One evening last October, a University of Texas at Austin astronomer named Gary Hill stood behind a lectern at Miss Hattie’s Café and Saloon, which occupies a restored nineteenth- century bank building in downtown San Angelo, and cheerfully proclaimed his ignorance. “We really don’t understand the universe,” he said. “We thought we did, but it turns out we only understand about four percent of it.”
A dozen or so people, among them businessmen, the editor of the local newspaper, a school librarian, and a couple of college professors, had assembled at Miss Hattie’s, where the lace curtains and rose-print wallpaper harked back to a time when the universe was no larger than our own galaxy and Newton’s laws seemed to explain it and a tunnel linked the building where we sat to a nearby bordello. There was something old-fashioned too about the fact that a bespectacled, British-born scientist had traveled from the state capital to give a talk to the curious and that the curious had turned out to hear what he had to say. His subject, on the other hand, was the very future of cosmology and physics and how they might be affected by one telescope in particular, located 212 miles farther west.
Galileo stuck lenses onto either end of an organ pipe; today’s research telescopes, while considerably more elaborate, still perform the same fundamental task of collecting and focusing light. It’s all astronomers have to go on: electromagnetic radiation from distant objects, whether it arrives in the form of X-rays or visible light or radio waves. “We’re detectives, but we can only use what light will give us,” Hill had said to me earlier that day. “So we get fairly ingenious in the ways we analyze light to look for clues.” They rely, for instance, on spectroscopy, the process of separating light emitted by an object in space into its component wavelengths, as a prism does, then analyzing those components. And they invent new tools to analyze the light. To probe deeper and deeper into space, scientists must design better and better detectors, sensitive to the faintest of emissions.
Such instruments don’t come cheaply, which is why Hill and his colleague Karl Gebhardt have periodically taken to the road over the past three and a half years: They’ve been promoting an ambitious $34 million overhaul of a telescope at UT’s McDonald Observatory, in the Davis Mountains of West Texas. Speaking to potential donors in Houston or a luncheon group in Abilene, they’ve been publicizing an endeavor called HETDEX, or the Hobby-Eberly Telescope Dark Energy Experiment, the aim of which is to help attack what some have labeled one of the most important problems in science.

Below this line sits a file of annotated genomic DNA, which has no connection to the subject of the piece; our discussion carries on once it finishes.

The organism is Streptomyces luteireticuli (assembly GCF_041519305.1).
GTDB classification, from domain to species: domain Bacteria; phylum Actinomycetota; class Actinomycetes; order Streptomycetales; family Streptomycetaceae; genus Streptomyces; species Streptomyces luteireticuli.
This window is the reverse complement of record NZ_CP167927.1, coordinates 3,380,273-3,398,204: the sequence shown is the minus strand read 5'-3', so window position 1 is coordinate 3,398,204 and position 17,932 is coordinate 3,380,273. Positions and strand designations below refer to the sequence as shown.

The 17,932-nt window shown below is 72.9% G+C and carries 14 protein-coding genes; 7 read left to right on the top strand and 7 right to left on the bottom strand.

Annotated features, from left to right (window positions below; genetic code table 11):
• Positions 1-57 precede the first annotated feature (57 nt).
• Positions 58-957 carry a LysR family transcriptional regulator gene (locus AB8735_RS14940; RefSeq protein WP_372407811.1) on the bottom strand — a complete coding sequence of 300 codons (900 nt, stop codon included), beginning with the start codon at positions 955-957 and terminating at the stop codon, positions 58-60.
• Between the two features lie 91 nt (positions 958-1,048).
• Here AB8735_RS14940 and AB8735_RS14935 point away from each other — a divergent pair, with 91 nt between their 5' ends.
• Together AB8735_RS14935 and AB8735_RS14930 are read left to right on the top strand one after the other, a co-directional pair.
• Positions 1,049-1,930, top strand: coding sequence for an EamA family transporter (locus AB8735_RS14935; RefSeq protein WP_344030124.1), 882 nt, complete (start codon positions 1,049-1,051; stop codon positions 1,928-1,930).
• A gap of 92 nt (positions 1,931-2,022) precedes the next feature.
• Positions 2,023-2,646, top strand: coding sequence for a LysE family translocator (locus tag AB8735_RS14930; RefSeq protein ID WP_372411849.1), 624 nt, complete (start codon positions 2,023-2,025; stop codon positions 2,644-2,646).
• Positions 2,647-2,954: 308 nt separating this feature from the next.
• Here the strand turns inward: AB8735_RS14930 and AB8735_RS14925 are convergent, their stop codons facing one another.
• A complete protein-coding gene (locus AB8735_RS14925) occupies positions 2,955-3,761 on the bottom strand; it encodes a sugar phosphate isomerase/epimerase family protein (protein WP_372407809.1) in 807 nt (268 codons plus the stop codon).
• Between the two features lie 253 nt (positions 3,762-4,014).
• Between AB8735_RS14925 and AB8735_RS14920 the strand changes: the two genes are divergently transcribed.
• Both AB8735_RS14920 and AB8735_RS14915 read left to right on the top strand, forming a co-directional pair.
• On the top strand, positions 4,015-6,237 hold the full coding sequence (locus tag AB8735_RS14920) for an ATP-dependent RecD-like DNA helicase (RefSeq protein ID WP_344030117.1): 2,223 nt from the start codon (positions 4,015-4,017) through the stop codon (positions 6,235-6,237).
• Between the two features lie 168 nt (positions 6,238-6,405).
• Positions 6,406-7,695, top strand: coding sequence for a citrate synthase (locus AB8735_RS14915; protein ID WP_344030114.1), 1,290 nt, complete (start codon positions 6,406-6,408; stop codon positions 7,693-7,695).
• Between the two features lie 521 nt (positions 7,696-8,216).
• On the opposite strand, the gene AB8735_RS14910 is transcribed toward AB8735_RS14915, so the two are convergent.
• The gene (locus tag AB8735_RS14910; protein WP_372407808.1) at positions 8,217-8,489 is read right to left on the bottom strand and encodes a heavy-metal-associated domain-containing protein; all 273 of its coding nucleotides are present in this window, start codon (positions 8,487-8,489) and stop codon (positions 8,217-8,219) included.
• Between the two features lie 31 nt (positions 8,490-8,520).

Hill grew up in England but left to go to where the telescopes were, first as a graduate student in Hawaii, then as a postdoctoral researcher in West Texas, in 1988. Finding that certain instruments at the observatory weren’t sensitive enough, he designed and built a new spectrograph on the cheap, still in use today. He is now the observatory’s chief astronomer. At Miss Hattie’s he applied his knack for innovative thinking to the problem of business attire—he wore a striped green shirt and a pink tie—and as he spoke, he grinned and nodded infectiously. “We have a huge opportunity to lay the groundwork in Texas for understanding how the universe has changed through time,” he said. He outlined the goals of the experiment: to conduct the largest survey of other galaxies ever completed and to use that information to measure how the scale of the universe has evolved—and to reinvent the telescope in the process. By doing so, Hill, Gebhardt, and their collaborators hope to better understand what astronomers call dark energy, though no one really knows what the term means: “Dark energy” is a label for a mystery. “The thing is,” Hill told his audience, “it may not be dark and it may not be energy.”
After the presentation had ended and most of the audience had departed, Hill was subjected to a more rigorous interrogation at dinner from Ken Gunter, a tall, poker-faced San Angelo businessman and a member of the McDonald’s Board of Visitors, a statewide group of observatory supporters. This turned into a debate between the gruff West Texan and the polite but impassioned British scientist, while half a dozen others at the table looked on. Though he supports the experiment, Gunter was skeptical as to whether he could raise funds for it. “What is the pragmatic end product, except exciting a bunch of astronomy Ph.D.’s in Austin? Give me something I can identify with. If you want to raise some honest-to-God money, you better start raising some honest-to-God tie back to medical or energy.” That, said Hill, wasn’t the point. The most practical argument he could make for the telescope was that it might excite students in a country where science education was failing and draw better faculty to the university. Gunter seemed unconvinced. “My sense is that most people don’t give two hoots in hell whether the universe is expanding or contracting or moving sideways!” he said, and drew out a cigar.
Earlier that day I’d ridden in a rented suburban with Hill; David Lambert, the director of the observatory; and Joel Barna, its development director, from Midland to Abilene to San Angelo. The flat landscape was staked by the technology of energy production: Near Midland the pump jacks kowtowed to the brush, while farther south a line of soaring silver windmills receded toward the horizon. (One question often posed by lay audiences in Texas, Hill told me, is “How can we harness dark energy for human use?”) It was a warm, hazy morning, and as we’d all risen early to catch a seven o’clock flight from Austin to Midland, a soporific air had fallen over the car, leaving me in a state of sleepy wonderment at one of astronomy’s fundamental principles, that light can ripple for billions of years through the vast universe and collide with nothing else